Peers have divided for a third time to vote on another of Lord Pannick's amendment. This one aims to reverse government plans to create a presumption that those who apply to the court to intervene in a judicial review case will have to pay their own costs.
The results are expected soon.
David Heath's amendments
Over to Liberal Democrat David Heath now to explain the group of amendments tabled in his name, which have cross-party support.
The Somerton and Frome MP says they offer a "new way" to give the public access to the recall process, so that it is independent of any parliamentary committee.
He proposes that a recall process could be triggered if one hundred constituents petition an Electoral Court in the event of "genuine misconduct" by an MP. If the court certified that "a prima facie case of misconduct has been made" a by-election could be held.
This would provide a filter for vexatious or party political claims, Mr Heath argues, but he notes there are some "significant" difficulties with the drafting of his proposals which he hopes could be addressed by report stage of the bill.
A third victory?
Fresh from his second victory over the government this evening, Lord Pannick is back on his feet and pushing for a third amendment.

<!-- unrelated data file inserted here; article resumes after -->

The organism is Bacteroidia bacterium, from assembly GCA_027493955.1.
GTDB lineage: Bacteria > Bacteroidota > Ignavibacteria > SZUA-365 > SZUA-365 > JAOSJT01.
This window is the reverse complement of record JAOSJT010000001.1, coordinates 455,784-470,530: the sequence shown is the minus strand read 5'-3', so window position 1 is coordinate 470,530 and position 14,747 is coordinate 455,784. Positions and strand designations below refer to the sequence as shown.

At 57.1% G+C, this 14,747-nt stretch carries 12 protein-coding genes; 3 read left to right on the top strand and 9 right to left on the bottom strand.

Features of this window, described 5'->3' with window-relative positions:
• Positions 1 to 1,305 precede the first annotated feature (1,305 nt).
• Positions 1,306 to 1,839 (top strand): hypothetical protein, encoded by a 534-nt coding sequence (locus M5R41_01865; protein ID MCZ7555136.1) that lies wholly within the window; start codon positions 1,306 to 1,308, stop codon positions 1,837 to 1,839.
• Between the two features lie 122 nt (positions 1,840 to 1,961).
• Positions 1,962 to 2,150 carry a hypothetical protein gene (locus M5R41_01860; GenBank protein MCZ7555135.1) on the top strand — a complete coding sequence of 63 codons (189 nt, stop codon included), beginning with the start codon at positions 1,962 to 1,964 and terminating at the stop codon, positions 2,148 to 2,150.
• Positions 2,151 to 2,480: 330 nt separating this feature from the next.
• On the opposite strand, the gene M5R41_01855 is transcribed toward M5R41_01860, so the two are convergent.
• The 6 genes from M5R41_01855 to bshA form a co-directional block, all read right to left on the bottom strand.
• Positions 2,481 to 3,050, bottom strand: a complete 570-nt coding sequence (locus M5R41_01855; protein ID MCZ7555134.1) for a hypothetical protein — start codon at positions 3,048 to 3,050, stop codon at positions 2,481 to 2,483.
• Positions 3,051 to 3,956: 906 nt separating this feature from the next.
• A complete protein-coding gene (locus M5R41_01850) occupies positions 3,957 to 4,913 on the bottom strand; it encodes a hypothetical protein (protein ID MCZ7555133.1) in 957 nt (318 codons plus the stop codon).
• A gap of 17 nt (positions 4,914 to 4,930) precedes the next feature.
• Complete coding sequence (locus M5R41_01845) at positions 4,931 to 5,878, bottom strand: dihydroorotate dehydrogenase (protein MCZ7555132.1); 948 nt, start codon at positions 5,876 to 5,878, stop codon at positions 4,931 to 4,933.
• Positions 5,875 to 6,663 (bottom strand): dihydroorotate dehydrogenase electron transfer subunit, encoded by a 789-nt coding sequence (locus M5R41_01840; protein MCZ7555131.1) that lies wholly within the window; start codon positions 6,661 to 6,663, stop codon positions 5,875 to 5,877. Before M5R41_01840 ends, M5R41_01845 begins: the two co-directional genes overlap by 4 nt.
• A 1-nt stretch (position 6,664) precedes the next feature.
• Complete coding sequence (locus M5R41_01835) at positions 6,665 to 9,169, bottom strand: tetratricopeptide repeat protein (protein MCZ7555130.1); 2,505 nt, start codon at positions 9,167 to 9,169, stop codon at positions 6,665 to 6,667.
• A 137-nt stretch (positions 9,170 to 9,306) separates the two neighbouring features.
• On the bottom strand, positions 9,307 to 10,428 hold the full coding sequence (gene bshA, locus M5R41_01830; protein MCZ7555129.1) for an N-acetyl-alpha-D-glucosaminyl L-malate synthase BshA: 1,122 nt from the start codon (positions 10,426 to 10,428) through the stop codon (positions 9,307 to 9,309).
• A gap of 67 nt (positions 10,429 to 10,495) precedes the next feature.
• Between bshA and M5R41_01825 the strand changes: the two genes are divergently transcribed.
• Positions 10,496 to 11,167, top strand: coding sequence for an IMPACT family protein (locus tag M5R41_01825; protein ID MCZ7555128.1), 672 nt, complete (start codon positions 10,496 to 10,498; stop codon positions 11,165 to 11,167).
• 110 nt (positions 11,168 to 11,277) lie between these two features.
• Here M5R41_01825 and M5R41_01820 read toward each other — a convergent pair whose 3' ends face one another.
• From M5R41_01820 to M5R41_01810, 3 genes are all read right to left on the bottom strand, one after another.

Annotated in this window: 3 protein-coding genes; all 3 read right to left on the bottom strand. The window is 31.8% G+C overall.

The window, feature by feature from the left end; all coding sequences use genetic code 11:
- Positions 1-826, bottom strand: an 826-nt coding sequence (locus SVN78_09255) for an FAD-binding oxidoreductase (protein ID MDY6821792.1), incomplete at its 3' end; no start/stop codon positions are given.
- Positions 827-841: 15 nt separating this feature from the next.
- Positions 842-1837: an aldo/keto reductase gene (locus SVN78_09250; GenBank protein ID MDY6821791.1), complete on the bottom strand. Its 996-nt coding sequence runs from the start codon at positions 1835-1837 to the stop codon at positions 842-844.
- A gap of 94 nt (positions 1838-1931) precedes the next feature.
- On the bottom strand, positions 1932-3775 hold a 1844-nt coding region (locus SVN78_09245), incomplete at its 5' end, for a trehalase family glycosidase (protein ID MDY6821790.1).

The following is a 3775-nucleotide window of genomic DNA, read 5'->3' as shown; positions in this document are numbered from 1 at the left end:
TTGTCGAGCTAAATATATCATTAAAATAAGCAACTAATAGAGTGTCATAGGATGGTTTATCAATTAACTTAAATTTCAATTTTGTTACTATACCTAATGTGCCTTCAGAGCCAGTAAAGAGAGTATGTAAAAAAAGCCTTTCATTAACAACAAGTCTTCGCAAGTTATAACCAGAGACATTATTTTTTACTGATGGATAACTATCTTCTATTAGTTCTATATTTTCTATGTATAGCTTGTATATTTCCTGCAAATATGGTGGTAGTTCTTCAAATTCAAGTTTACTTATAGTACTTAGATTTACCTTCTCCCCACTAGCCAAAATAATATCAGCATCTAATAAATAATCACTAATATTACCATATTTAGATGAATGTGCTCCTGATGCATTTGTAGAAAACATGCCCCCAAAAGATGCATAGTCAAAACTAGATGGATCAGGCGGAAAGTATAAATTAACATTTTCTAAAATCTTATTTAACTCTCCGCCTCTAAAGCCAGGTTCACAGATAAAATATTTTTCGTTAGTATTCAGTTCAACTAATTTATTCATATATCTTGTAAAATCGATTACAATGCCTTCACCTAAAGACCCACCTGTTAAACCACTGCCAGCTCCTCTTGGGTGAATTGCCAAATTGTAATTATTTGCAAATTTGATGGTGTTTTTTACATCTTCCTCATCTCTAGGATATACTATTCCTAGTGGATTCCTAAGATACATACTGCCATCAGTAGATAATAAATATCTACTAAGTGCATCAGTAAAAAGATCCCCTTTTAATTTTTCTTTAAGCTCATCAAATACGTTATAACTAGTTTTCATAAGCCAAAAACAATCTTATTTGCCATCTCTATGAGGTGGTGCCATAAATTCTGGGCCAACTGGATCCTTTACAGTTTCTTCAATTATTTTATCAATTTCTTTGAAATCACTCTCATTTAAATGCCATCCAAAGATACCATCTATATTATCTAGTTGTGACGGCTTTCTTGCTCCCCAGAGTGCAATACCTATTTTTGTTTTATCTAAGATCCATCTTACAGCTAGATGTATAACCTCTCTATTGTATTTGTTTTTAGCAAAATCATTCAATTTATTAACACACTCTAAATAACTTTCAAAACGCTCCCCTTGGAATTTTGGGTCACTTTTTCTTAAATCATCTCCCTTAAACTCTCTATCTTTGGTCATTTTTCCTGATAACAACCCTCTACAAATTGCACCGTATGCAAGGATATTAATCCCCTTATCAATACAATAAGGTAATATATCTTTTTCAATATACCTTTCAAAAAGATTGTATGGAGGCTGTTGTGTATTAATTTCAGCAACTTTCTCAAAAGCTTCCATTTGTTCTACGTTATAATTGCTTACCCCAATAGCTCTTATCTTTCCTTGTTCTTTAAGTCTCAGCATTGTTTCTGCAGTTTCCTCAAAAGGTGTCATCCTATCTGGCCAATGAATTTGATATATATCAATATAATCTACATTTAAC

He wants to reverse government plans to require those who apply to the court to intervene in a judicial review to pay their own costs, unless in "exceptional circumstances".
Under current rules any person who is interested in issues being considered in a judicial review can seek permission to intervene in the case, filing evidence or making representations. At the end of the proceedings the court decides who should bear the costs that arise from any intervention.
Lord Pannick's amendment would return the power to decide who bears the cost to the the High Court and the Court of Appeal, arguing that the current legal position is "fair and clear".
That's the second government defeat of the night as peers agree to crossbench peer Lord Pannick's amendment by 228 votes to 195, a majority of 33.
Peers are now voting on another Lord Pannick amendment, aimed at curtailing the government's proposed changes to judicial review.
The government is proposing that applicants for judicial review should be required to provide information about their financial resources, in order to prevent people or groups bringing judicial review from evading costs they may be liable for, were they to lose. These financial declarations are not required in any other form of civil litigation.
Lord Pannick, who is a leading human rights QC working with judicial reviews, argues that if a claimant is able to show they have a legitimate case "they should not be further obstructed and deterred" by complex requests.
Objecting to Zac Goldsmith's recall plan, Labour spokesman Thomas Docherty says the MP has been unable to "properly define" wrongdoing, which could open the door for well-funded campaign groups or vested interests to try to remove an MP "because they disagree with his or her view".
Labour is proposing its own amendments designed to "strengthen" the bill, including a bid to ensure recall action could only be initiated against an MP in the instance of wrongdoing, rather than on the basis of their voting habits or political views.
A separate amendment - number 47 - would ensure that any MP convicted of making false expenses claims in future would be subject to recall. Thomas Docherty tells MPs that a "flagrant misuse of public funds by an elected representative is unacceptable".